Another Ornish casualty

Barry's lipoproteins were nearly all corrected to perfection: LDL 64 mg, HDL 57 mg, triglycerides 45 mg. He was approaching the Track Your Plaque goal of 60/60/60, the levels we find tip the scales heavily in your favor for achieving plaque reversal.

But one problem still prominently persisted: small LDL. Of Barry's 64 mg of total LSL, 90% of his LDL were small.

Barry was already on niacin (Slo-Niacin; Upsher Smith)1000 mg per day and fish oil, 4000 mg per day, both of which contribute to correction of this pattern. He had added occasional raw almonds and oat bran to his daily habits, both of which also help suppress small LDL. "I thought you told me that small LDL should go away if I did all this!" he lamented in frustration.

We probed Barry's diet choices more closely. "I eat really healthy foods, just like an Ornish program." Uh oh.

"What do you mean?" I asked.

"For breakfast, I have two slices of whole wheat toast--no butter or margarine, of course! I'll have Shredded Wheat with skim milk. That's it. My typical lunch is low-fat turkey--no mayonnaise!--on whole wheat. I'll add some low-fat whole wheat crackers or pretzels. That's pretty much my habit."

"How about dinner?"

"Dinner varies a lot. I'll usually have a low-fat meat like chicken or turkey, never beef, a vegetable, and a potato. I love rolls but I try to make them whole wheat. I don't use gravy. I love ice cream, so I've been having low-fat frozen yogurt instead. I guess that's about it."

Barry had indeed been counseled on how we approach nutrition. We, of course, do not endorse the low-fat approach of the Ornish program. Low saturated and hydrogenated fat, yes, but not the super-strict low-fat, "all fat is bad" approach of Dr. Dean Ornish.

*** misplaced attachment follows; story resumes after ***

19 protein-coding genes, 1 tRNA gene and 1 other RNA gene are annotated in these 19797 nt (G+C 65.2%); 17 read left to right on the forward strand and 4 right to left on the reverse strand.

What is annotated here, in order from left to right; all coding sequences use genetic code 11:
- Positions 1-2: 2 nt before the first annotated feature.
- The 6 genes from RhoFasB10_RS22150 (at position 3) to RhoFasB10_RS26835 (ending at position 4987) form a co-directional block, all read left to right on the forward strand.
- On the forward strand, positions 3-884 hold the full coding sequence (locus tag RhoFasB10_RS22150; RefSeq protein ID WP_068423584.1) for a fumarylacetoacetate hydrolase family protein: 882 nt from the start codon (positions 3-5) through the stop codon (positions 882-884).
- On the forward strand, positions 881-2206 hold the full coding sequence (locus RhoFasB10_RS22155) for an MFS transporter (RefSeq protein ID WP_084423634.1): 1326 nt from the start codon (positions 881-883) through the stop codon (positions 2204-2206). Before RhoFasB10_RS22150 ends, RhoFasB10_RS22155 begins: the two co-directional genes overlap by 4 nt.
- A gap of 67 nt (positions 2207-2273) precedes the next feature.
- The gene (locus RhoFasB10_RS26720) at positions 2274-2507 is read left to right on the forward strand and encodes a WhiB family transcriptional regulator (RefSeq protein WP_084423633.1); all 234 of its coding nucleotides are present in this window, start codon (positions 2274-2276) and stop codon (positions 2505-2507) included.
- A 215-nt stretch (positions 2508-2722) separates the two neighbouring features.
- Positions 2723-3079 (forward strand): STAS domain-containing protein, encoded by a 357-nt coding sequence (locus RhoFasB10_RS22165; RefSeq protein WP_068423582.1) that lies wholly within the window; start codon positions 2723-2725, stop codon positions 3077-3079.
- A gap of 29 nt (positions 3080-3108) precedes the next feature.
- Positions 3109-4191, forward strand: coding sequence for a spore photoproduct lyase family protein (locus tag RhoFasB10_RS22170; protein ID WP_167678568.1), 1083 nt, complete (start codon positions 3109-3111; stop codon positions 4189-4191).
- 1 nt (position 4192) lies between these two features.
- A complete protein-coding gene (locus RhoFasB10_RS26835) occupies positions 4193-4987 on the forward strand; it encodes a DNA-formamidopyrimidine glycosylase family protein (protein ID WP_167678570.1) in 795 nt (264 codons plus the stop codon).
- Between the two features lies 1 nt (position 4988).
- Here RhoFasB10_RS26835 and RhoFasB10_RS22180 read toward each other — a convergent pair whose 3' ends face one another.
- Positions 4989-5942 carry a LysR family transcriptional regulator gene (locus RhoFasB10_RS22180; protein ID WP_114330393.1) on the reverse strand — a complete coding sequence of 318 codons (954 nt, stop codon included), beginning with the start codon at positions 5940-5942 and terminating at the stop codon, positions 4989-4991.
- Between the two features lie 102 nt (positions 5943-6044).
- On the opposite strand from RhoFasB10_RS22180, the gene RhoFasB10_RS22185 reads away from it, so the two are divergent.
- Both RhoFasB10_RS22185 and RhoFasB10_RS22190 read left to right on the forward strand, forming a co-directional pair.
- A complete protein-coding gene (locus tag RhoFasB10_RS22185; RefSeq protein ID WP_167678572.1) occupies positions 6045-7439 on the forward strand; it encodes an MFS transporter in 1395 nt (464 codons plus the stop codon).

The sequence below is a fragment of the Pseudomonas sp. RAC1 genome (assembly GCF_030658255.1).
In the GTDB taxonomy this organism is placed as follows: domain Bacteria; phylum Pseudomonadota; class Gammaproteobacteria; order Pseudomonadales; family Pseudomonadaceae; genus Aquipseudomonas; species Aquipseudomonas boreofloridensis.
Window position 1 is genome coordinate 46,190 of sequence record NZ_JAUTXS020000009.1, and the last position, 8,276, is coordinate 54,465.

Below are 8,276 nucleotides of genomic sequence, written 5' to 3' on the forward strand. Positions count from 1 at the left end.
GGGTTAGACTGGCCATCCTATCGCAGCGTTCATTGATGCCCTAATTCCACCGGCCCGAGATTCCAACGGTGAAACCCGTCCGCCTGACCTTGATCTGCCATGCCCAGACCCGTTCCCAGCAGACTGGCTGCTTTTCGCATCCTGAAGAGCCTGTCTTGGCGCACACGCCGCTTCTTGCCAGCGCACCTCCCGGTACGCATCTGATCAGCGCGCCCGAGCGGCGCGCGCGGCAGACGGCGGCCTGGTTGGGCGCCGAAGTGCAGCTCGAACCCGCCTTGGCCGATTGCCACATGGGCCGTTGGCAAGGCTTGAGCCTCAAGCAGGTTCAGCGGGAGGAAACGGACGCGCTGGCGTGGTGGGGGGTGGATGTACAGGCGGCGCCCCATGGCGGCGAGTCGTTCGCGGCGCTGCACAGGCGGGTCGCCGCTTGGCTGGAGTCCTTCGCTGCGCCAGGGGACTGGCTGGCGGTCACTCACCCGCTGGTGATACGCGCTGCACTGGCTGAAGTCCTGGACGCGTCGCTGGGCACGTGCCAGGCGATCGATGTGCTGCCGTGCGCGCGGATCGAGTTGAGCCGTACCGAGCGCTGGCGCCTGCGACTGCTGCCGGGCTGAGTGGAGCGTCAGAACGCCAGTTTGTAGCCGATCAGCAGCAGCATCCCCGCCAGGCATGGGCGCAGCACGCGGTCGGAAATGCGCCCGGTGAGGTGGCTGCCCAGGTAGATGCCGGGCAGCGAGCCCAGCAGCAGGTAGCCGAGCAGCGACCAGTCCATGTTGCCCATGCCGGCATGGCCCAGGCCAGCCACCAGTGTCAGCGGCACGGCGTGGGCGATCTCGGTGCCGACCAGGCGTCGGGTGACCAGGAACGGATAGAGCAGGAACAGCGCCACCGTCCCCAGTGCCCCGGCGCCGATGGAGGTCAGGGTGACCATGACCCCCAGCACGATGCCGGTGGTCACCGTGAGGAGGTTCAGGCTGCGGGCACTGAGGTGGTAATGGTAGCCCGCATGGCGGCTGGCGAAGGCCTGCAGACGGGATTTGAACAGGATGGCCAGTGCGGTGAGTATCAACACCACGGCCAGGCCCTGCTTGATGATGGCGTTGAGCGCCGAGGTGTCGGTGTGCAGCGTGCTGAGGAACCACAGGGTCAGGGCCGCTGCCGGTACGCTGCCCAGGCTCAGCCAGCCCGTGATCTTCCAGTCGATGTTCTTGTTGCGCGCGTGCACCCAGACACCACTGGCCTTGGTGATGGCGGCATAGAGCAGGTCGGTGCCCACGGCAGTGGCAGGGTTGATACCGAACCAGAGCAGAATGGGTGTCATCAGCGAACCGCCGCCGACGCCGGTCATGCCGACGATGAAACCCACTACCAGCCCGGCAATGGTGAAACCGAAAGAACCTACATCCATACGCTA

Barry's diet is typical of someone on a low-fat restriction. When I asked him why he was eating this way, he admitted that he'd seen Dr. Ornish on a TV program in which he persuasively proclaimed that he reversed heart disease in his patients over the past nearly 20 years using this low-fat approach.

That explained it. Barry's nearly pure carbohydrate diet was triggering high blood sugar responses after meals, causing his insulin to skyrocket and magnifying the small LDL pattern.

I advised Barry to dramatically reduce his carbohydates like breads, pretzels, low-fat yogurt, crackers, etc. Instead, he could increase his lean proteins like eggs, egg whites, Egg Beaters, raw nuts and seeds, low-fat (yes, low-fat!) dairy products like yogurt and cottage cheese (both high protein), and healthy oils.

I've seen this happen with many people over the years: A severe low-fat restriction becomes a high-carbohydate diet. It's not uncommon for many people to have more than 70% of calories from carbohydrates on these programs.

The low-fat approach worked in the era of high-fat diets in the 1980s. In 2006, where convenience foods made with carbohydrates, especially wheat, predominate and pack 80% of supermarket shelves, low-fat is now a distorted nutritional mistake that leads to problems like Barry's uncontrolled small LDL, and often pre-diabetic or overt diabetes.